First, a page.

Inspection of the areas showed no visible signs of fluid on the floors and rack surfaces, but small droplets appeared on box surfaces three days after fogging. The ESD plastic trays and tops of components showed tiny dry spots on the surfaces that were open, but not on the samples below the top layer. The residues of the disinfectant chemically matched the residues on the trays and top layer of the PCBA surfaces (TABLE 2). These residues are corrosive and moisture-absorbing after they dry.
Case Study #3: RF Product Corrosivity
For high-reliability and RF products, even small amounts of parasitic leakage can cause a change in impedance of the circuit, causing undesirable results. Exposure of the work area to fogging while the PCBAs were a work-in-progress prior to potting in silicone for ruggedization caused long-term impedance changes in the circuit that were only brought about through temperature cycling in end-use after several months.
Board inspection showed no visible residues from the fogging, and resistivity of solvent extract (ROSE) testing at a full board level showed an acceptable amount of ionic contamination as a result of the large surface area being measured. The contamination was at a level in which the corrosivity was not enough to be detrimental to the PCBA in the short term. Therefore, the issue was not caught during ICT or functional testing.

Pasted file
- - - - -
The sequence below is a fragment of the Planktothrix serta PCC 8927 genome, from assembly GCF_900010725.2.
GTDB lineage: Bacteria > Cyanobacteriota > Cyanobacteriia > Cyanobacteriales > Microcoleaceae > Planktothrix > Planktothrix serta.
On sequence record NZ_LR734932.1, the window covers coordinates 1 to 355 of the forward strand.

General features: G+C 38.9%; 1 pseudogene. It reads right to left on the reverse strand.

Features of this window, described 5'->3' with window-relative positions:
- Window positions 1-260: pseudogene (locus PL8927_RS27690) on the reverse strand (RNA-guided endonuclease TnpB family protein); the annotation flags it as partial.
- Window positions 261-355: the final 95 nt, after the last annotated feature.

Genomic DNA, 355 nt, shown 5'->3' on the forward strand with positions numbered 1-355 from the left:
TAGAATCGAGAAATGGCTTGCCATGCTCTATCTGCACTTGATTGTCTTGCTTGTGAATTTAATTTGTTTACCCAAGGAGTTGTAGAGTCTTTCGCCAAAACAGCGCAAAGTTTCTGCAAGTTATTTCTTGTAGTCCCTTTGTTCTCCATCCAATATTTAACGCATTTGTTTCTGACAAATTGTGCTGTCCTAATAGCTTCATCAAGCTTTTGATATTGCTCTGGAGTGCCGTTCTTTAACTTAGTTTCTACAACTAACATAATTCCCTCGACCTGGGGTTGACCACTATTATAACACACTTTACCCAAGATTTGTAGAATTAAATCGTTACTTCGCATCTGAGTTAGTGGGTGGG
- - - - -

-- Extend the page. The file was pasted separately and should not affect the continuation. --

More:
Although tenting WIP trays was done at the manufacturing site, only the top and most of the sides were covered, leaving some units much more exposed and prone to future failure compared with other units processed at the same time. The photos show the cart tops were tented, but ESD work surfaces were not, creating a transfer point. Disinfectants do not negatively impact ESD but are easily transferred with direct board contact to the ESD mats or tools.
Samples tested by localized (site-specific) extraction showed poor, “dirty” C3 performance, and three samples from a cycle within three days of fogging showed the same chemical signature as the disinfectant that was fogged. The samples with high levels of contamination were field return samples, while the others were from different stages of new build production.
Case Study #4: Design of Experiment
Since disinfecting near or around electronics has become a common periodic event to prevent normal workers from virus exposure, it is time to understand the environmental effect on electronic performance caused by these methods of disinfecting. This case study analyzes the deleterious effects of common chemicals used on and near electronic systems when delivered with ultra-low-volume (ULV) fogging systems. The analysis includes surface insulation resistance (SIR) of test boards with four test locations per board with no-clean flux residue on the assembly and local ionics testing the mobility of the ions present.
Chemicals for fogging included hypochlorite; hydrogen peroxide; IPA; benzalkonium chloride 13%; thymol oil (botanical disinfectant and fungicide); control (not exposed).